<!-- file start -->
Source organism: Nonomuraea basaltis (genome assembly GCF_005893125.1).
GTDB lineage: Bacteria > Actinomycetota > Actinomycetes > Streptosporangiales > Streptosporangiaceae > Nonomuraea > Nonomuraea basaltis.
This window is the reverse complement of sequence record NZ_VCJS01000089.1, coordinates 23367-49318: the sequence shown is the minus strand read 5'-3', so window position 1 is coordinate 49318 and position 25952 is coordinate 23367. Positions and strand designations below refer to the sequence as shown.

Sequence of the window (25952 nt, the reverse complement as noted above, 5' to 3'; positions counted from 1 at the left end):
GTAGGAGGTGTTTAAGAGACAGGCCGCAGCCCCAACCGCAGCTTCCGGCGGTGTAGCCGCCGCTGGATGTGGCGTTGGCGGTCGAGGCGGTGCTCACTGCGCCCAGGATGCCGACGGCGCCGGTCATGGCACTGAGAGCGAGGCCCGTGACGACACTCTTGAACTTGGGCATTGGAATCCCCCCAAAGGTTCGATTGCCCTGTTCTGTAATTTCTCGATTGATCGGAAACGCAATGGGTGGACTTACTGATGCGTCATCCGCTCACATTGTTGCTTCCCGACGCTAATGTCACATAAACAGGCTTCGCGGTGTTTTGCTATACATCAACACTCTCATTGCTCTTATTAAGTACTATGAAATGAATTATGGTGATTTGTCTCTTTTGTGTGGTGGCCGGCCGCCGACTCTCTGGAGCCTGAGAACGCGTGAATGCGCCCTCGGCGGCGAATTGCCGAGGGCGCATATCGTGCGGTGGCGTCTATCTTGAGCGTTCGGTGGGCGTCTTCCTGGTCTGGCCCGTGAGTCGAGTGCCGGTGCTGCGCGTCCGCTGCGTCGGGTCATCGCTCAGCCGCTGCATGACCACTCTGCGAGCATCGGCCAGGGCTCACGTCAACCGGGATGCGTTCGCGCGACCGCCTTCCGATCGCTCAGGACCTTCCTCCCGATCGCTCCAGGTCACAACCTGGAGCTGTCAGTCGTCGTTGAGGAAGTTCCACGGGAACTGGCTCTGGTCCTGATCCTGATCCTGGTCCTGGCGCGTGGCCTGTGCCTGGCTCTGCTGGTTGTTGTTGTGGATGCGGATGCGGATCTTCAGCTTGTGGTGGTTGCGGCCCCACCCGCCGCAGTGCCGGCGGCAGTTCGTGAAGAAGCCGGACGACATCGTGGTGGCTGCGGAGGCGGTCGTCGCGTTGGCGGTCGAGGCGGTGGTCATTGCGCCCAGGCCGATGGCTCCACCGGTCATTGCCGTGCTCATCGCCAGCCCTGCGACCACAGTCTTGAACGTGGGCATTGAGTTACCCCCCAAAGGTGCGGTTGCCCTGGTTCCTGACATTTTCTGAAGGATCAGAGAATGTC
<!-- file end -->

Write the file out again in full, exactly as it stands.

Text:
Source organism: Nonomuraea basaltis (genome assembly GCF_005893125.1).
GTDB lineage: Bacteria > Actinomycetota > Actinomycetes > Streptosporangiales > Streptosporangiaceae > Nonomuraea > Nonomuraea basaltis.
This window is the reverse complement of sequence record NZ_VCJS01000089.1, coordinates 23367-49318: the sequence shown is the minus strand read 5'-3', so window position 1 is coordinate 49318 and position 25952 is coordinate 23367. Positions and strand designations below refer to the sequence as shown.

Sequence of the window (25952 nt, the reverse complement as noted above, 5' to 3'; positions counted from 1 at the left end):
GTAGGAGGTGTTTAAGAGACAGGCCGCAGCCCCAACCGCAGCTTCCGGCGGTGTAGCCGCCGCTGGATGTGGCGTTGGCGGTCGAGGCGGTGCTCACTGCGCCCAGGATGCCGACGGCGCCGGTCATGGCACTGAGAGCGAGGCCCGTGACGACACTCTTGAACTTGGGCATTGGAATCCCCCCAAAGGTTCGATTGCCCTGTTCTGTAATTTCTCGATTGATCGGAAACGCAATGGGTGGACTTACTGATGCGTCATCCGCTCACATTGTTGCTTCCCGACGCTAATGTCACATAAACAGGCTTCGCGGTGTTTTGCTATACATCAACACTCTCATTGCTCTTATTAAGTACTATGAAATGAATTATGGTGATTTGTCTCTTTTGTGTGGTGGCCGGCCGCCGACTCTCTGGAGCCTGAGAACGCGTGAATGCGCCCTCGGCGGCGAATTGCCGAGGGCGCATATCGTGCGGTGGCGTCTATCTTGAGCGTTCGGTGGGCGTCTTCCTGGTCTGGCCCGTGAGTCGAGTGCCGGTGCTGCGCGTCCGCTGCGTCGGGTCATCGCTCAGCCGCTGCATGACCACTCTGCGAGCATCGGCCAGGGCTCACGTCAACCGGGATGCGTTCGCGCGACCGCCTTCCGATCGCTCAGGACCTTCCTCCCGATCGCTCCAGGTCACAACCTGGAGCTGTCAGTCGTCGTTGAGGAAGTTCCACGGGAACTGGCTCTGGTCCTGATCCTGATCCTGGTCCTGGCGCGTGGCCTGTGCCTGGCTCTGCTGGTTGTTGTTGTGGATGCGGATGCGGATCTTCAGCTTGTGGTGGTTGCGGCCCCACCCGCCGCAGTGCCGGCGGCAGTTCGTGAAGAAGCCGGACGACATCGTGGTGGCTGCGGAGGCGGTCGTCGCGTTGGCGGTCGAGGCGGTGGTCATTGCGCCCAGGCCGATGGCTCCACCGGTCATTGCCGTGCTCATCGCCAGCCCTGCGACCACAGTCTTGAACGTGGGCATTGAGTTACCCCCCAAAGGTGCGGTTGCCCTGGTTCCTGACATTTTCTGAAGGATCAGAGAATGTC